- Deep Sea Fauna
- Environmental Variability
- Consequences of DWHOS
- Student Research
- DEEPEND Publications
A great start to DP05!
Well, our first day of sampling was a success! We managed to deploy the MOCNESS twice at Station B081 (check out our home page to follow the ship!). While retrieving the night trawl we saw a lot of bioluminescence in the water which turned out to be pyrosomes, Pyrosoma atlantica, seen in the picture below. Each pyrosome is a colony of animals called tunicates which related to sea squirts. They form a tube which can pump water to allow them to vertically migrate. The longest species of pyrosome can get up to 20 m in length! We also saw some flyingfish which were being chased and eaten by dolphins!
Today we continued on to B082 and completed two additional successful trawls. Below are some images from the team processing the catch.
Here several of us are emptying the codends and sorting the catch.
Once we've sorted the catch, our team of taxonomic experts identify each organism to species. From front to back we have Dr. Tracey Sutton, Nova Southeastern University who specializes in fish identification, Dr. Jon Moore, Florida Atlantic University who also specializes in fish identification, Dr. Tammy Frank, Nova Southeastern University who specialized in shrimp identification, and last but not least, Mike Vecchione, NOAA's National Systematics Lab specializes in squid identification.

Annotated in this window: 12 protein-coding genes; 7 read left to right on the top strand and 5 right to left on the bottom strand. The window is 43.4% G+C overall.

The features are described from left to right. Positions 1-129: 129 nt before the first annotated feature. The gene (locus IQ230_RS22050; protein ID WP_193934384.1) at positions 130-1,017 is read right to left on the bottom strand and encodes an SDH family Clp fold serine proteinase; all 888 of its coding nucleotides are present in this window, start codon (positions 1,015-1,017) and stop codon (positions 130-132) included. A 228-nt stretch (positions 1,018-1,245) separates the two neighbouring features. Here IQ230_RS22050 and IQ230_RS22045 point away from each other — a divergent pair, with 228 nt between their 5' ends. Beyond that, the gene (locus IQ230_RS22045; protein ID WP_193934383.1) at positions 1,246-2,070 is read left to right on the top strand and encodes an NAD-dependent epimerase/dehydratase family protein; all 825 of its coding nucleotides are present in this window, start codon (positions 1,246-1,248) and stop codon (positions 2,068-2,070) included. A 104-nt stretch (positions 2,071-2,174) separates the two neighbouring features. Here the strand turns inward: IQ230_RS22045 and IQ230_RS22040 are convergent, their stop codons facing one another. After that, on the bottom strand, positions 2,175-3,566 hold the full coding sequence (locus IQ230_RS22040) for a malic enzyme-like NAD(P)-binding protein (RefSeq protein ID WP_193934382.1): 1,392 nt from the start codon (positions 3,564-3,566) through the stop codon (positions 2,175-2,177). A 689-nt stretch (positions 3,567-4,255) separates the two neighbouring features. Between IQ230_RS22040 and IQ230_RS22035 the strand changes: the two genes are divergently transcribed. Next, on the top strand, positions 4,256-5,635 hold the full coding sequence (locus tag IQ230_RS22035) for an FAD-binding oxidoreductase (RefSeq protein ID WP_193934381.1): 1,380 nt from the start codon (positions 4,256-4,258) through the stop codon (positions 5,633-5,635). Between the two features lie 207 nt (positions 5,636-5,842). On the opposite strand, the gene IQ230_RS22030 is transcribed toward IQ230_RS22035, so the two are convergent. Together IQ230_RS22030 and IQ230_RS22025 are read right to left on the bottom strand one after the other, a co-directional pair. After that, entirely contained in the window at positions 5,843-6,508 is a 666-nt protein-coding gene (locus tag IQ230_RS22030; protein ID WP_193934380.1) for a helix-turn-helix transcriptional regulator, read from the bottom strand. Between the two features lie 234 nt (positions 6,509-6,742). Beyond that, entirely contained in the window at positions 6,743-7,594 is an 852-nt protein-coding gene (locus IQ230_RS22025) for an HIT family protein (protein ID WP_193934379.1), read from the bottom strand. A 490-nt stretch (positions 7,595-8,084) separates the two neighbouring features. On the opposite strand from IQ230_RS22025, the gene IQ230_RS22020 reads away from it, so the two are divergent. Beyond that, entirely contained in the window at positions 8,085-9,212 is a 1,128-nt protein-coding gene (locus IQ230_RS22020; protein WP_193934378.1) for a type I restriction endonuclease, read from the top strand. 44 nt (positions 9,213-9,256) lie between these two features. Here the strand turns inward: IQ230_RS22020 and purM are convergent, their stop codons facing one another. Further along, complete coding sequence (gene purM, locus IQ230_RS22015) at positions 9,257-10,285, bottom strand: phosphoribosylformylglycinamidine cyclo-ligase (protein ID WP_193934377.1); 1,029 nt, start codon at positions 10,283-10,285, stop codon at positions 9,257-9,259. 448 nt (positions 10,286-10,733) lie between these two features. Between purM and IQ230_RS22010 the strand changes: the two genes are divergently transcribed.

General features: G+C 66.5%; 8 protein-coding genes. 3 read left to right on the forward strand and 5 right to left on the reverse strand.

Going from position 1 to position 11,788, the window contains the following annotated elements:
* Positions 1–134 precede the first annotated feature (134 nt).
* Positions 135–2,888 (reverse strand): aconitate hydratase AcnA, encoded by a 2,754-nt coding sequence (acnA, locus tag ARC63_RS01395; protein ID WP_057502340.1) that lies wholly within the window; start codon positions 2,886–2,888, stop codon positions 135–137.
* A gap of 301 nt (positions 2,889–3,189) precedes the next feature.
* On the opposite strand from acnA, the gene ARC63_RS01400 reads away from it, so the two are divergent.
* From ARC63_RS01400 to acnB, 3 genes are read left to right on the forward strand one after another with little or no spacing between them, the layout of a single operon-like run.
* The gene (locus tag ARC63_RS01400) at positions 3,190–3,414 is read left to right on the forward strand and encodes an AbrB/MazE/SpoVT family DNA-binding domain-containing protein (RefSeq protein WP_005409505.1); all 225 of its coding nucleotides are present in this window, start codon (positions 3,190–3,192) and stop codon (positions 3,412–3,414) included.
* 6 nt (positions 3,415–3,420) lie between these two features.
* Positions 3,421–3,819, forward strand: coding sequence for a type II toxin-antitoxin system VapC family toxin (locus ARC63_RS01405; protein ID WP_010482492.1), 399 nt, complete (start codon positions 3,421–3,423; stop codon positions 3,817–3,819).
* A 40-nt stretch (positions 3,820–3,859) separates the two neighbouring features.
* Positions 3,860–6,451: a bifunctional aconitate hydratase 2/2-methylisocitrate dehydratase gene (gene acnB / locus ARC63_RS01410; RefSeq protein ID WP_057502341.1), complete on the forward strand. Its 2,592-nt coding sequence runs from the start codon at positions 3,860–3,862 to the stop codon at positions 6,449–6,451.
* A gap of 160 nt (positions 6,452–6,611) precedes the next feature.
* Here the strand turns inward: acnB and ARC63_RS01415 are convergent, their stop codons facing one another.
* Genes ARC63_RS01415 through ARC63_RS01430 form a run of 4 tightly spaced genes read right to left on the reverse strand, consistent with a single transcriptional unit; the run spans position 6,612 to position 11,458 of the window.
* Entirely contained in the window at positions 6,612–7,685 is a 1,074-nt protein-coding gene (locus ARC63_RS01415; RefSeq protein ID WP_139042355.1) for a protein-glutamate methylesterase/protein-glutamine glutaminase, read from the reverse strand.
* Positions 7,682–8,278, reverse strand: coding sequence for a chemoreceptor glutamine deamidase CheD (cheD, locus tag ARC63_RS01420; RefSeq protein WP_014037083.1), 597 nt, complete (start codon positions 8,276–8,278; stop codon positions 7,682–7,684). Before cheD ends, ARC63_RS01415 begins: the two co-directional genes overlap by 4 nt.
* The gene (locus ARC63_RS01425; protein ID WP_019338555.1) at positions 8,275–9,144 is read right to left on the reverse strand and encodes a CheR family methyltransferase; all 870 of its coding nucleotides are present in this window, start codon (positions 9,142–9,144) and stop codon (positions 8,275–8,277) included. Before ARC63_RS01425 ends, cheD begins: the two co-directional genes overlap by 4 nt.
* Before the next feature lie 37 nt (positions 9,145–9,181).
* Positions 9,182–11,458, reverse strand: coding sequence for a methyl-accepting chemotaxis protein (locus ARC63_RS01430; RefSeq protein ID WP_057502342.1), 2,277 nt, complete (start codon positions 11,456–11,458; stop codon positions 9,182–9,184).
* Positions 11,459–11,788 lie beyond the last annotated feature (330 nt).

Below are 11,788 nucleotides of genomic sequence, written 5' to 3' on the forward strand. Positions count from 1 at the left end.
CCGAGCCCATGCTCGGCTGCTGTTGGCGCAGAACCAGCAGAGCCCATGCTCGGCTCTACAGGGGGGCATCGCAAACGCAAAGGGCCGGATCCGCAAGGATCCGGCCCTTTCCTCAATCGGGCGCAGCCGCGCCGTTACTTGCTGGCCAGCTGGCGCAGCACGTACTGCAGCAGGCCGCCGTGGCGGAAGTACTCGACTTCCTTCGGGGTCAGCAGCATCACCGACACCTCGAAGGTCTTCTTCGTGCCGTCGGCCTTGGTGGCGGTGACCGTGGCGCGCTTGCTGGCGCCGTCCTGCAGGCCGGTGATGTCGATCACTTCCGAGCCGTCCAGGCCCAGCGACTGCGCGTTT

Here, Laura Timm, PhD student at Florida International University takes the species identified by Dr. Frank and samples them to run genetic analyses back in her lab after the cruise.
Travis Richards (foreground) is a PhD student at Texas A&M Galveston whose research involves stable isotope analysis, however, on this cruise he is taking tissue samples for the fish genetics team with the help of NSU graduate student, Matthew Woodstock (middle). I'm at the end of the line in this picture measuring fish lengths.
Our DEEPEND mascot, Squirt, hangs out with us in the lab making sure we're doing our job! You'll see more of him this week on instagram - @deepend_gom
The acoustics team have detected some very large animals under the ship. They will be blogging all about their new gear and what they are "seeing" with sound later this week!
Thank you for following our blog and stay tuned for more!